The biggest news story of the week last week was of course, Ilya Kovalchuk.
No whispers of trouble between Toronto Maple Leafs head coach Ron Wilson and embattled defenseman Tomas Kaberle.
No, pretty well the only thing that Leafs fans had to read about was the Ilya Kovalchuk contract which was finally ratified during the wee hours of Saturday morning. According to NHL.com:
The Kovalchuk contract reportedly calls for him to make $100 million across 15 years, including $90 million in the first 10 years and $10 million over the last five -- with an annual salary cap hit of $6.67 million. Kovalchuk, who turned 27 in April, will be 42 upon completion of the contract.
The question on everyone's mind is, will these new regulations effectively eliminate these ridiculously long-term deals that had started to crop up? The new agreement should do just that.
1. While players and clubs can continue to negotiate long-term contracts (five years or longer) that include contract years in a player's 40s, for purposes of salary-cap calculation the contract will effectively be cut off in the year of the contract in which the player turns 41.
This basically means that if a 33-year-old player signs an eight-year contract, the amount owed to him in the first seven years of the contract will be averaged for the purposes of salary-cap computation. Then, in Year 8 of the contract, the salary he will make for that particular season will determine his salary-cap hit for that season.
So, if Kovalchuk's contract applied to this rule, the average of what he's owed in the first 13 years would be applied to the Devils salary cap from 2010-2023 and the cap hit would be $7.15 million because he is reportedly due to make $93 million across that span. Then, per the reported terms, the cap hit would change to $3 million in 2023-24 (as Kovalchuk turns 41 in April of that season) and $4 million in 2024-25.
2. In any long-term contract that averages more than $5.75 million for the three highest-compensation seasons, the cap charge will be a minimum of $1 million for every season in which the player is 36-39 years of age. That $1 million value will then be used to determine the salary cap hit for the entire contract. If the contract takes the player into his 40s, the previous rule goes into effect.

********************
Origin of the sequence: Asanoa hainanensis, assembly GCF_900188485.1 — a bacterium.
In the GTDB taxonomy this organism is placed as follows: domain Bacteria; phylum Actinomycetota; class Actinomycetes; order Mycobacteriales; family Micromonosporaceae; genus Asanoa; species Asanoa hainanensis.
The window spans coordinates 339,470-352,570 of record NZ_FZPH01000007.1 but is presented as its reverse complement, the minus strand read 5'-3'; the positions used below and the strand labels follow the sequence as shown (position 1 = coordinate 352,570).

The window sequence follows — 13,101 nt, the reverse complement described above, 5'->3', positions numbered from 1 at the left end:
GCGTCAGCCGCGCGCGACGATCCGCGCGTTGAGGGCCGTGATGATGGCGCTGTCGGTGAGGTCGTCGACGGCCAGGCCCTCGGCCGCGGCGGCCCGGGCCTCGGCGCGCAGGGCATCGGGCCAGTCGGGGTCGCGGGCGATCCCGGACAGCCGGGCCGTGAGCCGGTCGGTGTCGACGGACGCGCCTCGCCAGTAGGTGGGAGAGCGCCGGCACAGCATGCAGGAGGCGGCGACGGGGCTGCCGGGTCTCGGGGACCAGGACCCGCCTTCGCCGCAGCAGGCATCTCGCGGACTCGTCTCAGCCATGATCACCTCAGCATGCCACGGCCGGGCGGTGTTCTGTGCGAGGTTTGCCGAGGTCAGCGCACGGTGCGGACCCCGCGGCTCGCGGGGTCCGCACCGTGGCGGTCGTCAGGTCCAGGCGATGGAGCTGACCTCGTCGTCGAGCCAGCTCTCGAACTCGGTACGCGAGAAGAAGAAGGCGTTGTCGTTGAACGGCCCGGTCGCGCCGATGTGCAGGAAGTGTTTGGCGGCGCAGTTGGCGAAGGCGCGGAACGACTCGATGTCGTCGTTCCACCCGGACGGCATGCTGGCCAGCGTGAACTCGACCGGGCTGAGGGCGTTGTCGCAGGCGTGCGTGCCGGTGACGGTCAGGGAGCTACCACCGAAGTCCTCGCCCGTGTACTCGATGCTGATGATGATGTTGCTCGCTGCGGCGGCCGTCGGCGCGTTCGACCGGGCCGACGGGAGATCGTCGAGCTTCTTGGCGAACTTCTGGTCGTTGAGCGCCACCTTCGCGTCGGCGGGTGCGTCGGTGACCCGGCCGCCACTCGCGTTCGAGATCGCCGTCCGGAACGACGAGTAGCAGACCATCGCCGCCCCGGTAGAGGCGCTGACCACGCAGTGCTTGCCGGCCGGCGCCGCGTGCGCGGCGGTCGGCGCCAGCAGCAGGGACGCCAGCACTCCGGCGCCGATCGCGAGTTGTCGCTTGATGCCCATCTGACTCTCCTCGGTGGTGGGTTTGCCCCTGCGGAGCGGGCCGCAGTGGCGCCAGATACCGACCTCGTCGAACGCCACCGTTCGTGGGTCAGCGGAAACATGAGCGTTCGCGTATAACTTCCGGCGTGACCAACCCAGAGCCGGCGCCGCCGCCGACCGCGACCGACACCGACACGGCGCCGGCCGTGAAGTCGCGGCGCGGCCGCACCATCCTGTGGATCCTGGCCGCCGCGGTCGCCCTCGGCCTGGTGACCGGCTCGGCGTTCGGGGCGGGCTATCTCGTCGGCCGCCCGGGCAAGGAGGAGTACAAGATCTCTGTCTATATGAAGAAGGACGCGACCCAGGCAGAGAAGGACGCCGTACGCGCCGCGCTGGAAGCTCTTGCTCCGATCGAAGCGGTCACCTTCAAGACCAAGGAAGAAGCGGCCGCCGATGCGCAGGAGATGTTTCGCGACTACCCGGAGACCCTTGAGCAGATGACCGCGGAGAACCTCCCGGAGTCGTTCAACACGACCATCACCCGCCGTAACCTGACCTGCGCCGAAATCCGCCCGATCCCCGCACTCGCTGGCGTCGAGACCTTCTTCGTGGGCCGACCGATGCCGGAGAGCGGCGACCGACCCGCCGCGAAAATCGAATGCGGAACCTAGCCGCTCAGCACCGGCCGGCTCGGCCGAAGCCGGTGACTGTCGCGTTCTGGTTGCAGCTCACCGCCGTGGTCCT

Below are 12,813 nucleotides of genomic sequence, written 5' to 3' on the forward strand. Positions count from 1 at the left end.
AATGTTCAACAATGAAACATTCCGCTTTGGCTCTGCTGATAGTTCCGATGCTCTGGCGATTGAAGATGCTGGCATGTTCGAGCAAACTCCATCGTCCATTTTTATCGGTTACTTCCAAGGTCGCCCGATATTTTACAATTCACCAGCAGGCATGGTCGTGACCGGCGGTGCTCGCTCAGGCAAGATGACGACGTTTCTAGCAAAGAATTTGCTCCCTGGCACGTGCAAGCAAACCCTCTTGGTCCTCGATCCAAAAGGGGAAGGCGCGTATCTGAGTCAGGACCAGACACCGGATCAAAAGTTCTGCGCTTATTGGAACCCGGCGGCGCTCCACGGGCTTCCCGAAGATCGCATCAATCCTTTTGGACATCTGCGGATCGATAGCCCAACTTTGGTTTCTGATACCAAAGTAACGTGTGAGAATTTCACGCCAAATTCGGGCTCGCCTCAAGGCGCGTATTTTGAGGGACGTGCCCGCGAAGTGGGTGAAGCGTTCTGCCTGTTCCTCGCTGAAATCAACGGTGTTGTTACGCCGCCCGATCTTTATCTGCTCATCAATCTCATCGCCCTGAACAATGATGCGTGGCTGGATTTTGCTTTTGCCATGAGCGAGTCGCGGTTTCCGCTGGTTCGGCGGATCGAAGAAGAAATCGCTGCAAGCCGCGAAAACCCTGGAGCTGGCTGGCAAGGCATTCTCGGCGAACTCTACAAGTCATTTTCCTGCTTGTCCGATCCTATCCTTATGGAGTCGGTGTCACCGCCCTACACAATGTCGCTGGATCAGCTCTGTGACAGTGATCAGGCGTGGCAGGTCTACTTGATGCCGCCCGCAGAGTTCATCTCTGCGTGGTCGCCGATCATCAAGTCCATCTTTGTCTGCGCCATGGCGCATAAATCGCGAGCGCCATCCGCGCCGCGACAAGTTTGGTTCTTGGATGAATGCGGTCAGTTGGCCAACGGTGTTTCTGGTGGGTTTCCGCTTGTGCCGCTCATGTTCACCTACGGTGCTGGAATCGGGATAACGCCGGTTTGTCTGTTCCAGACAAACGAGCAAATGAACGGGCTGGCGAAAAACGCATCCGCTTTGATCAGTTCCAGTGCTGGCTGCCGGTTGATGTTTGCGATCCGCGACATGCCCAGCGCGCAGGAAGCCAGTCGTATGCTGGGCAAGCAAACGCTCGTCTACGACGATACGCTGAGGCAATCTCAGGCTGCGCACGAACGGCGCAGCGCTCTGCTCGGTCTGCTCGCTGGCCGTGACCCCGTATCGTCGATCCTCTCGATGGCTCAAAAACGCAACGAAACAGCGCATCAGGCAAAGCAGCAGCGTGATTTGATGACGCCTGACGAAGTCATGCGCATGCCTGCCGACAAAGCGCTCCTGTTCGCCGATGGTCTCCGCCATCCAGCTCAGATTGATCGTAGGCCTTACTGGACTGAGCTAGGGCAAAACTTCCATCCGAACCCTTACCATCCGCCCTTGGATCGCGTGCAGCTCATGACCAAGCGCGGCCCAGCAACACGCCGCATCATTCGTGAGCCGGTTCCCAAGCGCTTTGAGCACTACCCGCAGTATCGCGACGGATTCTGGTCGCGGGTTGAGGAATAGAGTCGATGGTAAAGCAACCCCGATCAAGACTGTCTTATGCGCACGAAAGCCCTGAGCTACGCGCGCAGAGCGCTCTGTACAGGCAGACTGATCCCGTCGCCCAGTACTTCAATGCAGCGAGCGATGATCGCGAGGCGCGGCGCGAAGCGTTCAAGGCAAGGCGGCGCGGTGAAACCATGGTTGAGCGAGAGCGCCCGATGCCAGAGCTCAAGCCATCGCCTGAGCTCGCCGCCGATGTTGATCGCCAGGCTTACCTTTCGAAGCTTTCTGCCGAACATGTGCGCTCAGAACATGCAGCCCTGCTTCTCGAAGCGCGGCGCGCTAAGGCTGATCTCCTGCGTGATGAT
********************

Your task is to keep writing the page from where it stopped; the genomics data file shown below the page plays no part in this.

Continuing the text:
Expect the new regulations to be refined and introduced during negotiations for the new Collective Bargaining Agreement that will start to be hammered out relatively soon after the NHLPA announces a new head.
Most of the hockey world expects that Donald Fehr is a formality away from taking over the position. However, the idea of Fehr moving from Major League Baseball to the National Hockey League has gotten more than it's fair share of criticism. Though for the most part has been met with cautious indifference.
With NHL training camps starting to open up and informal skates reach higher numbers, NHL fans are really starting to get the bug.
This is the time of year that cable companies see a sharp rise in subscriptions to team specialty channels, and regional sports stores across North America begin to salivate at the thought of throngs of people spending ridiculous amounts of money on Jersey's, hats and the newest NHL team coffee mug!
I wonder though, what is happening to Fans of the Toronto Maple Leafs. In the last week, I have been fairly low key and watching, reading, and learning. I've noticed something.
Leafs fans' euphoric bubble of expectation has suddenly burst. I am reading comments such as " Oh, I hope the Leaf's make the playoffs this year," or the ever popular, "If the Leafs don't make the playoffs this year I'm switching teams!"
What happened? It is a funny as it is unfair to say that the bubble bursting almost exactly coincided with the re-signing of Christian Hanson.
It is true however, though obviously coincidental, that both events happened at almost the exact same time.
The fact of the matter is, there is no reason to expect that Hanson will affect the team one way or the other. At 24 years of age he won't suddenly burst onto the NHL's top 10 scoring list, but he give the Toronto Maple Leafs some flexibility down the middle. That's it.
So What happened? Has Leaf's Nation come down from a collective high?
I hope not, I believe that a team is somewhat a reflection of it's fans and for a team to do well it's fans must believe they will.
One of the apparent byproducts the salary cap era has produced, is that a lot of players who used to be certain of having a job each year, suddenly find themselves on the outside looking in.
Players like Bill Guerin and Owen Nolan are both still without contracts as of the writing of this story.
Guerin, now 39 years of age still has the ability to contribute both on and off the ice. On a young team like the Toronto Maple Leafs he could provide some veteran presence while still chipping in 20 goals and 40-45 points.
Owen Nolan, a spry 38 years of age, could also be a good acquisition for a GM with a young team. Providing some veteran presence and a lot more of an abrasive edge than Guerin, Nolan's out put offensively won't match come close to Guerin's, but may prove valuable to a team on the bubble.
What happened to cause the likes of once sought after role players like Guerin, Nolan and Ruslan Fedotenko to be relegated to the side lines?
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